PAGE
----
Johnny Cash

Johnny Cash is considered a key figure in the history of country music. In Ken Burns' "Country Music," viewers see the thread that binds him to the very early days of the genre.

LOS ANGELES -- Ken Burns’ documentary “Country Music” is a game changer for the genre, says singer Marty Stuart.

“It gives the traditional country fan, who never thought (he or she) would hear or see this again, a sense of victory,” he says of the archival footage. And, “it also gives people who have never really given country music much regard ... a chance to get inside of it and see what a beautiful culture it is.”

In the 16-hour miniseries, “Country Music” details its meandering history, its reflection of the times and its seminal figures, including Hank Williams, Patsy Cline and Johnny Cash.

Heavy on the Cash, the documentary gets observations from several of the singer’s children, including daughter Roseanne, a Grammy-winning singer in her own right. She and others aren’t afraid to bear the warts (in addition to battling addiction, Cash lost his record deal and thought his career was over) and scars.

Dozens of singers tell how they got into the business, who proved essential and what kept the industry building.

“Not every great country star had to be poor to write good songs,” says writer Dayton Duncan. But many of them were. “When a country song is really good, it’s telling you a truth and communicating directly to you.” Part of it is “being something of an outsider wherever you are.”

The PBS documentary came about nearly 10 years ago, when one of Burns’ friends asked if he’d ever consider a film about country music. “It hit me like a ton of bricks,” Burns says. He shared the idea with Duncan, his longtime collaborator, and “we’ve been plowing towards it. It’s an opportunity to understand who we are.”

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Before the series launches Sept. 15, a two-hour special will air at 7 p.m. Sept. 8, featuring performances by a host of stars featured in the documentary. “Country Music: Live at the Ryman” is a way to set the stage before the sprawling history spills out. It’s also a way to show how eclectic the genre is.

Country has so many tentacles – to rhythm and blues, rock, bluegrass and folk – it’s impossible to say it’s any one thing, Duncan says. Ray Charles, he adds, insisted it was the same as the blues that others called “black” music.

“We set out to tell a truthful story which, in this case, will bust a lot of stereotypes,” he says.

Singer Dwight Yoakam says the series will help viewers see singers in a different light. Merle Haggard, he says, sang about adult issues. “'Mama’s Hungry Eyes’ is an example of that. That song is as elegant a piece of writing as Steinbeck.”

Hank Williams is referred to as the “Hillbilly Shakespeare” in one episode and had the ability to touch people far beyond geographic boundaries. “Hank’s songs could go places that he couldn’t go,” Stuart says.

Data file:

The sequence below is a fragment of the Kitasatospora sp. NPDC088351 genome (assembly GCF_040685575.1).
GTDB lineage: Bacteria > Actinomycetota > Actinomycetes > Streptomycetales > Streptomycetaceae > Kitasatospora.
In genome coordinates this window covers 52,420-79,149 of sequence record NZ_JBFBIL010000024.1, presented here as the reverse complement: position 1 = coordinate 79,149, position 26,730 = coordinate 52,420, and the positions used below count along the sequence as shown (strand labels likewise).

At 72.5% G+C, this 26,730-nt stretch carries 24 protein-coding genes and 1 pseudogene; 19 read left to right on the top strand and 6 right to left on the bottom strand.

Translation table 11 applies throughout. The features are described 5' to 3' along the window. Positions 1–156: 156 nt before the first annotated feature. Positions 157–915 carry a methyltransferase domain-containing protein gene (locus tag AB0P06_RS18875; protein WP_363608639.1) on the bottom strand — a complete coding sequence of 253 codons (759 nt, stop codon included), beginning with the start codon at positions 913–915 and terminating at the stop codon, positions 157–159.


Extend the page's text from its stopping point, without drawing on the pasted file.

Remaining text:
Ryman Auditorium

The Grand Ole Opry at the Ryman Auditorium, Nashville, c.1960

“Country Music” dabbles in numbers, too, telling just how successful some artists became. While it’s easy to tick off a list of legends, the documentary also extols the virtues of those who pushed boundaries – people like Jeannie C. Riley and Bobbie Gentry, who changed what kinds of songs “pretty little ladies” could sing.

Dolly Parton, considered a key figure in country music, knew she had to come out from Porter Wagoner’s shadow if she wanted to realize her own dreams. Rather than sit down and talk to him about her ambitions, she wrote a song – “I Will Always Love You” – and sang it for him. Not only did it mark her independence, it also established her as one of the most successful songwriters in any genre.

Tears flow naturally when performers like Reba McEntire talk about the low moments in their careers. Laughs abound when they recount some of the fun that happened on tour buses and behind the scenes at the Grand Ole Opry.

“I was interested in an emotional archeology that would seek what we all look for in our lives,” Burns says, “something higher than the mundane where, periodically, one and one equals three and not two.”

Haggard, who died during the making of the series, appears in nearly every episode. “I’ve referred to him as Zeus every time he speaks,” Burns says. “It’s like a thunderbolt coming down.”

Willie Nelson, Vince Gill, Loretta Lynn, Charley Pride and Emmylou Harris check in as well.

What impressed Burns was the way the stars connect with their fans. “As someone in our film says, you don’t go up to Frank Sinatra and say, ‘Hey, really great set, Frank.’” But you can with a country star.

As Kathy Mattea recounts, a woman came up to her after a show, looked her in the eyes and started to cry. Mattea hugged her; she hugged back and the woman walked away. And then, Mattea says, “her husband leaned over and said, ‘She buried her mom this morning, but she wanted to see you.’”

And that, Burns says, “happens all the time.”

Because country artists aren’t aloof, they’re inviting people into a space “with the kind of generosity that makes everyone feel that they are welcome,” he says. “It’s an amazing world ... and we just feel so privileged to have been asked in.”

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